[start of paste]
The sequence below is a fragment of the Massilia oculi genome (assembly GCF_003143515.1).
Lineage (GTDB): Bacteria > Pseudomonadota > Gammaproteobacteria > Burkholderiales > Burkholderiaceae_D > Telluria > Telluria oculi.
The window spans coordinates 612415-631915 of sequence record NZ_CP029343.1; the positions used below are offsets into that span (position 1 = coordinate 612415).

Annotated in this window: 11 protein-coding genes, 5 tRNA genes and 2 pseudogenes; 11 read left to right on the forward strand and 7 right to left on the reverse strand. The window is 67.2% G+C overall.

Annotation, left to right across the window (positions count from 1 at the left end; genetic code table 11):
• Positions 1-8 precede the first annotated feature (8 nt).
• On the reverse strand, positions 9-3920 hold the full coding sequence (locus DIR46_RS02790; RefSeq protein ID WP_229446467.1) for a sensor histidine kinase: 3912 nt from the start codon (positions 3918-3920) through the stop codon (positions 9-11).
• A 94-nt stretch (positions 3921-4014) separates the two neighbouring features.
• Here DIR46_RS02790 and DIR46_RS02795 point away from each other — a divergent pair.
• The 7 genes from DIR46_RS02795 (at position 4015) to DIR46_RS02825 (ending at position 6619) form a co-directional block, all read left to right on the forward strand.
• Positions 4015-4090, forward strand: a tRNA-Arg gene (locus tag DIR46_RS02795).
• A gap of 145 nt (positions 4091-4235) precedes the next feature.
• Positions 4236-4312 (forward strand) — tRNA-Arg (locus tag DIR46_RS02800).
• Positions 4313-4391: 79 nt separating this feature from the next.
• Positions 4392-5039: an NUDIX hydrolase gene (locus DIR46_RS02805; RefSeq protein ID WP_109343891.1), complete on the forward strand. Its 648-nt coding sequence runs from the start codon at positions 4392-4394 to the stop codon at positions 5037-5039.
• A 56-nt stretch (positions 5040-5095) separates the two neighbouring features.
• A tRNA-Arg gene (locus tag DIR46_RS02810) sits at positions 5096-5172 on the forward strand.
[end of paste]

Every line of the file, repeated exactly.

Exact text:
The sequence below is a fragment of the Massilia oculi genome (assembly GCF_003143515.1).
Lineage (GTDB): Bacteria > Pseudomonadota > Gammaproteobacteria > Burkholderiales > Burkholderiaceae_D > Telluria > Telluria oculi.
The window spans coordinates 612415-631915 of sequence record NZ_CP029343.1; the positions used below are offsets into that span (position 1 = coordinate 612415).

Annotated in this window: 11 protein-coding genes, 5 tRNA genes and 2 pseudogenes; 11 read left to right on the forward strand and 7 right to left on the reverse strand. The window is 67.2% G+C overall.

Annotation, left to right across the window (positions count from 1 at the left end; genetic code table 11):
• Positions 1-8 precede the first annotated feature (8 nt).
• On the reverse strand, positions 9-3920 hold the full coding sequence (locus DIR46_RS02790; RefSeq protein ID WP_229446467.1) for a sensor histidine kinase: 3912 nt from the start codon (positions 3918-3920) through the stop codon (positions 9-11).
• A 94-nt stretch (positions 3921-4014) separates the two neighbouring features.
• Here DIR46_RS02790 and DIR46_RS02795 point away from each other — a divergent pair.
• The 7 genes from DIR46_RS02795 (at position 4015) to DIR46_RS02825 (ending at position 6619) form a co-directional block, all read left to right on the forward strand.
• Positions 4015-4090, forward strand: a tRNA-Arg gene (locus tag DIR46_RS02795).
• A gap of 145 nt (positions 4091-4235) precedes the next feature.
• Positions 4236-4312 (forward strand) — tRNA-Arg (locus tag DIR46_RS02800).
• Positions 4313-4391: 79 nt separating this feature from the next.
• Positions 4392-5039: an NUDIX hydrolase gene (locus DIR46_RS02805; RefSeq protein ID WP_109343891.1), complete on the forward strand. Its 648-nt coding sequence runs from the start codon at positions 4392-4394 to the stop codon at positions 5037-5039.
• A 56-nt stretch (positions 5040-5095) separates the two neighbouring features.
• A tRNA-Arg gene (locus tag DIR46_RS02810) sits at positions 5096-5172 on the forward strand.